2. Collaborations: Connecting different streams of thought in different disciplines is a primary and formative step. To advance this further, organization need to be able to provide additional systems wherein people can collaborate among themselves. In fact, the collaboration impact accentuates the final outcome sooner. So enabling connections and collaboration work in sync to create what I would call – the network impact on a marketplace of ideas.
3. Learning Organization: Organizations need to continuously add fuel to the ecosystem. In other words, they need to bring in speakers, encourage and invest in training programs, allow exploration possibilities by developing an internal budget for that purpose and provide some time and degree of freedom for people to mull over ideas. This enables collaboration to be enriched within the context of diverse learning.
4. Encourage Cultural Diversity: Finally, organizations have to invest in cultural diversity. People from different cultures have varied viewpoints and information and view issues from different perspectives and cultures. Given the fact that we are more globalized now, the innate understanding and immersion in cultural experience enhances the Medici effect. It also creates innovation and ground-breaking thoughts within a broader scope of compassion, humanism, social and shared responsibilities.
Implementing systems to encourage the Medici effect will enable organizations to break out from legacy behavior and trammel into unguarded territories. The charter toward unknown but exciting possibilities open the gateway for amazing and awesome ideas that engage the employees and enable them to beat a path to the intersection of new ideas.
“We chose steel and extra wide panels of glass, which is almost like crystal. These are honest materials that create the right sense of strength and clarity between old and new, as well as a sense of transparency in the center of the institution that opens the campus up to the street.”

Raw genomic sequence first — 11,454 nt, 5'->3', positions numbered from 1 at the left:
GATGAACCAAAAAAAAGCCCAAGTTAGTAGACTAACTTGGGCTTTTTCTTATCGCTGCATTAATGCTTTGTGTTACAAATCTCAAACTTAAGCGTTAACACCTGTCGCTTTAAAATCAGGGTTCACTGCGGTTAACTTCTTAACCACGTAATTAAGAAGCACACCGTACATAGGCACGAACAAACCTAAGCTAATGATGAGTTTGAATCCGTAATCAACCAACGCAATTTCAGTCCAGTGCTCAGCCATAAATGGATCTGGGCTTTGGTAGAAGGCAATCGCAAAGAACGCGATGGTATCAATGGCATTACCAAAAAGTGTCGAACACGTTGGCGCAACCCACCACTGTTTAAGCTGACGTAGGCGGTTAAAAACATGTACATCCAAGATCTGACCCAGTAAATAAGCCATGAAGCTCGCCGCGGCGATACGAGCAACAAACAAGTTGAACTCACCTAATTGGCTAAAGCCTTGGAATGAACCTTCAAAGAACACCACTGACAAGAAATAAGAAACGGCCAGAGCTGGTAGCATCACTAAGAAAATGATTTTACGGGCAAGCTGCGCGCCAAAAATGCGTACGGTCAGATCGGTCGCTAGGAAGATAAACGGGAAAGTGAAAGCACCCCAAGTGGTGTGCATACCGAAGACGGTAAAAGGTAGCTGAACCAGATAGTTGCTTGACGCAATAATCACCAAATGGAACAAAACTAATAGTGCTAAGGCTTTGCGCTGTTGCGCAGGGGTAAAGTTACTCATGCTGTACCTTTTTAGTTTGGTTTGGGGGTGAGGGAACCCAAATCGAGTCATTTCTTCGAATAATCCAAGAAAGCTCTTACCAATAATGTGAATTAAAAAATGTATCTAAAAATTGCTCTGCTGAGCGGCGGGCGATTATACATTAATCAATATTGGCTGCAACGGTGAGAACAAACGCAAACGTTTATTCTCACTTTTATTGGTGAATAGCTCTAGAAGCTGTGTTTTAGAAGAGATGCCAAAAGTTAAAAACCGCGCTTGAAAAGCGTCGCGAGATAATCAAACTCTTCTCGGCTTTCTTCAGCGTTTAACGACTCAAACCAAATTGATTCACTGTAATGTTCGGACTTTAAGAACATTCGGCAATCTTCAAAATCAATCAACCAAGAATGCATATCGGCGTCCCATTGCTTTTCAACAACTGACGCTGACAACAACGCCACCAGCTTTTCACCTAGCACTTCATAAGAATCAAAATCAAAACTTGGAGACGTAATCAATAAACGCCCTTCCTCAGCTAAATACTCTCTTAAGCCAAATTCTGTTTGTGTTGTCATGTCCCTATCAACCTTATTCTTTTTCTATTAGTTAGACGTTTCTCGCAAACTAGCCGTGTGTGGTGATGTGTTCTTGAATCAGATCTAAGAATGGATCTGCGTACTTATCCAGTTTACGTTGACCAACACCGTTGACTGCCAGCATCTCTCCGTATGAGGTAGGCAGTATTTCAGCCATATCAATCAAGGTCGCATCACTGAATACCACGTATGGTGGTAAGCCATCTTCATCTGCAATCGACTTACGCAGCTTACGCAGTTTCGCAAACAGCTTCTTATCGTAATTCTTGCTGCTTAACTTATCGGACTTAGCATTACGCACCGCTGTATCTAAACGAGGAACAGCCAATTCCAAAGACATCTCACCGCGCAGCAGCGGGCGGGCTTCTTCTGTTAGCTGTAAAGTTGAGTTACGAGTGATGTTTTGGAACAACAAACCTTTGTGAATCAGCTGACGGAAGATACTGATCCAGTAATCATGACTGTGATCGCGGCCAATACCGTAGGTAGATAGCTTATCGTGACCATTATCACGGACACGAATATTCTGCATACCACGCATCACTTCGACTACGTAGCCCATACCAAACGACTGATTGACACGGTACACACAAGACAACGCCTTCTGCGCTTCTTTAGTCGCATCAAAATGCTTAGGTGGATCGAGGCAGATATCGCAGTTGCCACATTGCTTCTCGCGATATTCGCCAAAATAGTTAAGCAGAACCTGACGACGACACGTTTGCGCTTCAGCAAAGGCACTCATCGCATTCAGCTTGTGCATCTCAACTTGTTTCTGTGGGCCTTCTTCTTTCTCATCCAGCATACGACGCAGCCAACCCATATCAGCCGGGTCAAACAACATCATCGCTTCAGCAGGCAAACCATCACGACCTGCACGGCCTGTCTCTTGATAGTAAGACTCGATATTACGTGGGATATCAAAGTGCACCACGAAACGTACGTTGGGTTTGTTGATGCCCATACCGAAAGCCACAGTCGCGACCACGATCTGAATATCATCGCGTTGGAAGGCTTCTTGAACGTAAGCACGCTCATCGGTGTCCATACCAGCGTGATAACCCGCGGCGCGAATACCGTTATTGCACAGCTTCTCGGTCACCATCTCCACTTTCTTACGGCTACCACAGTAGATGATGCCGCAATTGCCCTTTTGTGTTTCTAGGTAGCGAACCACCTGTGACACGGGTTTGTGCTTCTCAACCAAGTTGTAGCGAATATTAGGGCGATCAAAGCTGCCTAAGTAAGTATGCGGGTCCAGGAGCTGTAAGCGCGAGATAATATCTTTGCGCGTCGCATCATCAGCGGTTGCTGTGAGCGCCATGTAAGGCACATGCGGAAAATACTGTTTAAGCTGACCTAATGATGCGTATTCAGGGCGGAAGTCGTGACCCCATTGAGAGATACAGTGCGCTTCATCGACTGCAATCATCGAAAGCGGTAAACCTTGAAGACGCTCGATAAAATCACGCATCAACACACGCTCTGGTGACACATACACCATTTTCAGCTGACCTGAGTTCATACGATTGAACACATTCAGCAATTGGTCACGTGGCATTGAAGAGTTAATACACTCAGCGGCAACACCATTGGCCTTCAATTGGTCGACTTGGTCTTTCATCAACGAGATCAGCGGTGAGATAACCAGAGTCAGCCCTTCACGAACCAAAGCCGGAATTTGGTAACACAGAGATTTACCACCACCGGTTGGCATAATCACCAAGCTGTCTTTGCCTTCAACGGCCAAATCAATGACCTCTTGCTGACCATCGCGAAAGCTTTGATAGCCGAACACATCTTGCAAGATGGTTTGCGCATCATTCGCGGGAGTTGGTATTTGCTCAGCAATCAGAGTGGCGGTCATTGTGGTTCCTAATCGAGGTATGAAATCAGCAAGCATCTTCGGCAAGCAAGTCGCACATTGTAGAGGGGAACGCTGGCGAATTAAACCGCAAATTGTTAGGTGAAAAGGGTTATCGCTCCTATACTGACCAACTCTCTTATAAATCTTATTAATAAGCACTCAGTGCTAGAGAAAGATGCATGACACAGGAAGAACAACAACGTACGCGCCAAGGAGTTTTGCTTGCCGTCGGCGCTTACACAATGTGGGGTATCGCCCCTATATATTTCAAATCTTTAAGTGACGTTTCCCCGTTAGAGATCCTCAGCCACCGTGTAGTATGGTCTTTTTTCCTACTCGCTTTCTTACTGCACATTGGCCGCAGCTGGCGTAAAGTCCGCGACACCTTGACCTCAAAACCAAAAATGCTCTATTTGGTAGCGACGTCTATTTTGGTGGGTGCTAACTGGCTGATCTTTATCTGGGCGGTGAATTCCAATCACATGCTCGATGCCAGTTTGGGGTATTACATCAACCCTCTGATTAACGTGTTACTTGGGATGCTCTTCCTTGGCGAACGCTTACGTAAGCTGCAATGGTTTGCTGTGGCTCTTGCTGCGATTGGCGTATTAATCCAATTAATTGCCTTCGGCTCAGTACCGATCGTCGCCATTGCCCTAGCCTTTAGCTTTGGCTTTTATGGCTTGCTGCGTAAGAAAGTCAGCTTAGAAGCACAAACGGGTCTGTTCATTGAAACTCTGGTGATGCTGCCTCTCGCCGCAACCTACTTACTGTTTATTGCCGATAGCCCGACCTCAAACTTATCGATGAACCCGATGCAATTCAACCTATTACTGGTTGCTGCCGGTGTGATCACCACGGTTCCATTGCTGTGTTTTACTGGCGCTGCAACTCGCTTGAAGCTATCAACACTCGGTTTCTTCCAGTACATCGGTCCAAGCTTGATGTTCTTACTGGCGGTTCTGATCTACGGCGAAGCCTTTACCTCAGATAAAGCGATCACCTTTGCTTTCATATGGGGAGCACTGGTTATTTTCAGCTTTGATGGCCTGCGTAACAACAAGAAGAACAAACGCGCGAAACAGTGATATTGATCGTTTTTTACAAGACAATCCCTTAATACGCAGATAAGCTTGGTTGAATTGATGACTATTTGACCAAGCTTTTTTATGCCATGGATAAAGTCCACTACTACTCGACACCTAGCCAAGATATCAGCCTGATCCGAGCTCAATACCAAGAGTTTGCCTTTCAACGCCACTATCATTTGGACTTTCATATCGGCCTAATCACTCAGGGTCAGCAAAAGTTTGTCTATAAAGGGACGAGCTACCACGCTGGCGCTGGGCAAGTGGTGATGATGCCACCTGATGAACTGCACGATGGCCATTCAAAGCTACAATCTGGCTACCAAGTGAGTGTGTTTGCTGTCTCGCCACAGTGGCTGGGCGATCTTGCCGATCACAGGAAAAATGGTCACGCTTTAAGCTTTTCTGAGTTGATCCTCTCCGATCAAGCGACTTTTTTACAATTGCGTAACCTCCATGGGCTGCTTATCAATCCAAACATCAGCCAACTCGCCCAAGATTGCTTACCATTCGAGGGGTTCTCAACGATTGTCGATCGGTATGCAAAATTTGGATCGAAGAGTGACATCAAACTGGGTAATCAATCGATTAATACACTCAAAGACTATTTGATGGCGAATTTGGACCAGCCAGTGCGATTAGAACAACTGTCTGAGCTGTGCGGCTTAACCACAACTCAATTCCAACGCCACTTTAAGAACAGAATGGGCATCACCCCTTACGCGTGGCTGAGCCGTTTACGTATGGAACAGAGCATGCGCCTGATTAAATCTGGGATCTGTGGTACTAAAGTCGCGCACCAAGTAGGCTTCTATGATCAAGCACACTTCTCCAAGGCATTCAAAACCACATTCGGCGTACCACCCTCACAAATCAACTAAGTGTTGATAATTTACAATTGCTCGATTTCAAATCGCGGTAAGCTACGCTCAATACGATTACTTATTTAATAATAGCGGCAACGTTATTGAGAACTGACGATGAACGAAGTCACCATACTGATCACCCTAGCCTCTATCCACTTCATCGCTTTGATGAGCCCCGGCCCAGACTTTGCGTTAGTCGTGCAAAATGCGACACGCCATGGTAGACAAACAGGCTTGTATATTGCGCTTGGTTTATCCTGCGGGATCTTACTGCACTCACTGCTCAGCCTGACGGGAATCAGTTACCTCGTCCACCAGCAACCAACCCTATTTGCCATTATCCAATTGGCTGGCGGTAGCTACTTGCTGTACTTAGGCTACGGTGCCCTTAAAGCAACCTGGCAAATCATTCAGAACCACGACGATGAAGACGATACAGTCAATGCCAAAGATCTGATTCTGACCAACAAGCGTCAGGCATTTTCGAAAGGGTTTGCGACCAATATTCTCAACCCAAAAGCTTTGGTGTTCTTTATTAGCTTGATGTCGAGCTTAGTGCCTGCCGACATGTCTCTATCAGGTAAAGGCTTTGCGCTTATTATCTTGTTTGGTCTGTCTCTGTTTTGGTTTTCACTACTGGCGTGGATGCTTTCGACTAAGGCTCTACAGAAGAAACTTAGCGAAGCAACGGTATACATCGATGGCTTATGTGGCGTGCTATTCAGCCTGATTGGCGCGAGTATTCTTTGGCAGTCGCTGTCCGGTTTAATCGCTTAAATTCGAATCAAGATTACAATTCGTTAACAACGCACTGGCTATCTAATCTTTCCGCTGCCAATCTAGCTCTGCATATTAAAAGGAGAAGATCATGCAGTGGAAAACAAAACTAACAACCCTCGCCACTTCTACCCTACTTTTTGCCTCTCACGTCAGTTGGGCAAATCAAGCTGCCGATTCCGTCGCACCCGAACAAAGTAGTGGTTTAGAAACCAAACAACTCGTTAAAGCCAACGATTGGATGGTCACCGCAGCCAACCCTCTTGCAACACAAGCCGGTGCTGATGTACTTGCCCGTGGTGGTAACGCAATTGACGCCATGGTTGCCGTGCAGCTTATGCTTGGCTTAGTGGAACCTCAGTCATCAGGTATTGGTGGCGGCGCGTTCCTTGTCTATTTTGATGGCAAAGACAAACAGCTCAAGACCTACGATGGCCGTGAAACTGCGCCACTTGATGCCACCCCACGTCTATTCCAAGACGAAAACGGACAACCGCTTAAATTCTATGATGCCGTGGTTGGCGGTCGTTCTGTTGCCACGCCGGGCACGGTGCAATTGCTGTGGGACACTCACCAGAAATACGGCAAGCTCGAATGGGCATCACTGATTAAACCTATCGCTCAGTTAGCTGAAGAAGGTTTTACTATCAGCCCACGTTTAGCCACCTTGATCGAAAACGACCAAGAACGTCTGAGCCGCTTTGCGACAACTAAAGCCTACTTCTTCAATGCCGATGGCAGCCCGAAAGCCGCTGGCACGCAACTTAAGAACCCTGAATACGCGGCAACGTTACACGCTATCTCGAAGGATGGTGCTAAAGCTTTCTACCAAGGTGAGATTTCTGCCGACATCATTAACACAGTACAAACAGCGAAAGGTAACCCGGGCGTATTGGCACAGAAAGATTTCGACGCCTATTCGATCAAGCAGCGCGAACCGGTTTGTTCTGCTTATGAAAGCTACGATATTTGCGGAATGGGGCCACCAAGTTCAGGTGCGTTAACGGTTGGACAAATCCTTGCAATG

What is Transparency in the context of the organization?
It is the deliberate attempt by management to architect an organization that encourages open access to information, participation, and decision making, which ultimately creates a higher level of trust among the stakeholders.
The demand for transparency is becoming quite common. The users of goods and services are provoking the transparency question:
- Shareholder demand for increased financial accountability in the corporate world,
- Increased media diligence
- Increased regulatory diligence and requirements
- Increased demand by social interest and environmental groups
- Demands to see and check on compliance based on internal and external policies
- Increased employees’ interest in understanding how senior management decisions impact them, the organization and society
There are 2 big categories that organizations must consider and subsequently address while establishing systems in place to promote transparency.
- External Transparency
- Internal Transparency
Some of the key elements are that organizations have to make the information accessible while also taking into account the risk of divulging too much information, make the information actionable, enable sharing and collaboration, managing risks, and establishing protocols and channels of communication that is open and democratic.
For example, it is important that employees ought to able to trace the integrity, quality, consistency and validity of the information back to the creator. In an open environment, it also unravels the landscape of risks that an organization maybe deliberately taking or may be carrying unknowingly. It bubbles up inappropriate decisions that can be dwelt on collectively by the management and the employees, and thus risks and inappropriateness are considerably mitigated. The other benefit obviously is that it enables too much overlap wherein people spread across the organizations may be doing the same thing in a similar manner. It affords better shared services platform and also encourages knowledge base and domain expertise that employees can tap into.